In Part One, we looked at theories proposing that 10,000 hours of practice is required to become an expert in almost any field. So is that all it takes? In a word: No. Quality counts; it’s not just the hours, but the way those hours are spent that determines the benefits of practice.
Practice > Play > Perform
An important source for both Levitan and Gladwell is Anders Ericsson, a psychology professor at Florida State University, and one of the authors of “The Role of Deliberate Practice in the Acquisition of Expert Performance,” which includes the study of violinists cited by Gladwell in Part One.
Ericsson and his colleagues acknowledge and agree with earlier studies showing that maximum performance “is not attained automatically as a function of extended experience.” However, they claim that “the level of performance can be increased even by highly experienced individuals as a result of deliberate efforts to improve.”
We have shown that expert performance is acquired slowly over a very long time as a result of practice, and that the highest levels of performance and achievement appear to require at least around 10 years of intense prior preparation. However, the relation between acquired performance and the amount of practice and experience was found to be weak to moderate in the earlier review. We propose that the reason for this comparatively weak relation is that the current definition of practice is vague.
Ericsson, et al refer to the activities proven most effective in improving performance as deliberate practice. Here are the conditions for deliberate practice:
- The subject must be motivated to attend to the task, and exert effort to improve their performance.
- The tasks should be designed to take into account the pre-existing knowledge of the subject, so they can be correctly understood after a brief period of instruction.
- The subject should receive immediate informative feedback and knowledge of the results of their performance.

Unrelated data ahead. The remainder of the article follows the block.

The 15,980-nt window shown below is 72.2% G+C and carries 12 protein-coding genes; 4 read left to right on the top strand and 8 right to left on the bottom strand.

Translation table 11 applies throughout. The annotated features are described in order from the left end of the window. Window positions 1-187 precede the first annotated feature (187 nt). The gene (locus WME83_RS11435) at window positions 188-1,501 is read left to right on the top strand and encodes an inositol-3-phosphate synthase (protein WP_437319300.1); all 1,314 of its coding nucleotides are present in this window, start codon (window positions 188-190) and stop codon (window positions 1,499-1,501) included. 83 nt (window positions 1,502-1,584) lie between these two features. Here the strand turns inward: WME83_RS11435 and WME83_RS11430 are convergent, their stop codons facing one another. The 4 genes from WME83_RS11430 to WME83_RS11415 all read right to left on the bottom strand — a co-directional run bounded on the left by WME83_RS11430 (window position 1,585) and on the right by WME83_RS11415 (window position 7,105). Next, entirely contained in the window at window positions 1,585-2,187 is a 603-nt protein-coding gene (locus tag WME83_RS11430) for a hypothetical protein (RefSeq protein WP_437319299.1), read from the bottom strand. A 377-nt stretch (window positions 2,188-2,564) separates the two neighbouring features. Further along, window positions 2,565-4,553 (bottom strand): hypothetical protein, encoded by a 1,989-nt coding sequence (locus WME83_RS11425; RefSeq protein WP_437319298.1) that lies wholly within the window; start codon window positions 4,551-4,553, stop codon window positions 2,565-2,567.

- The subjects should repeatedly perform the same or similar tasks.
Although these conditions were not established specifically for practicing music, they can be easily adapted:
- Pay attention to what you’re doing and focus on improvement; don’t play like a robot or mindlessly noodle
- A teacher should organize and sequence practice materials so they challenge the student; but are not so difficult as to be counter-productive
- Results should be reviewed by an instructor who can diagnose problems, give productive feedback, and suggest methods and strategies to overcome obstacles
- Material should be repeated: first slowly with a focus on accuracy, then increasing speed while maintaining focus on accuracy and musicality
The authors compare deliberate practice with two other domain-related activities: work, and play. Play is defined as activities that have no explicit goal and are inherently enjoyable. Play may result in a state of “flow” when you are completely immersed in an activity, similar to “peak experiences” in sports where players report an enjoyable state of effortless mastery in the execution of an activity. According to Ericsson:
This state of diffused attention is almost antithetical to focused attention required by deliberate practice to maximize feedback and information about corrective action.
Work is defined as “public performance, competitions, services rendered for pay, and other activities directly motivated by external rewards.” The authors use the game of baseball as a an example to differentiate work and practice: “During a 3 hour baseball game, a batter may get only 5 – 15 pitches (perhaps one or two relevant to a particular weakness), whereas during optimal practice of the same duration, a batter working with a dedicated pitcher has several hundred batting opportunities, where this weakness can be systematically explored.” They conclude:
We claim that deliberate practice requires effort and is not inherently enjoyable. Individuals are motiviated to practice because practice improves performance. In addition, engaging in deliberate practice generates no immediate monetary rewards and generates costs associated with access to teachers and training environments.
We have been reviewing an academic paper that is inherently chin-strokey and implies that “play” is the only one of these activities that a musician may find enjoyable. While it is understandable that work, play, and practice need to be separated for the purposes of a scientific study, I believe in the real world they often overlap.
Performance isn’t always about the money — peak experiences can be enjoyed onstage and in the recording studio. Play can definitely contribute to improved performance, especially when improvising and playing with other musicians. And practice does not have to be penance. In his foreward to the The Art of Practicing by Madeline Bruser, Yehudi Menuhin writes:
More and more we realize that practicing is not forced labor; more and more we realize that it is a refined art that partakes of intuition, of inspiration, patience, elegance, clarity, balance, and, above all, the search for ever greater joy in movement and expression. This is what practice is really about.
~ Yehudi Menuhin
Part Three will take a closer look at other factors that contribute to, or impede, success. And later, we’ll ask another question: Why do you want to be an expert anyway?
photo credit: David D’Agostino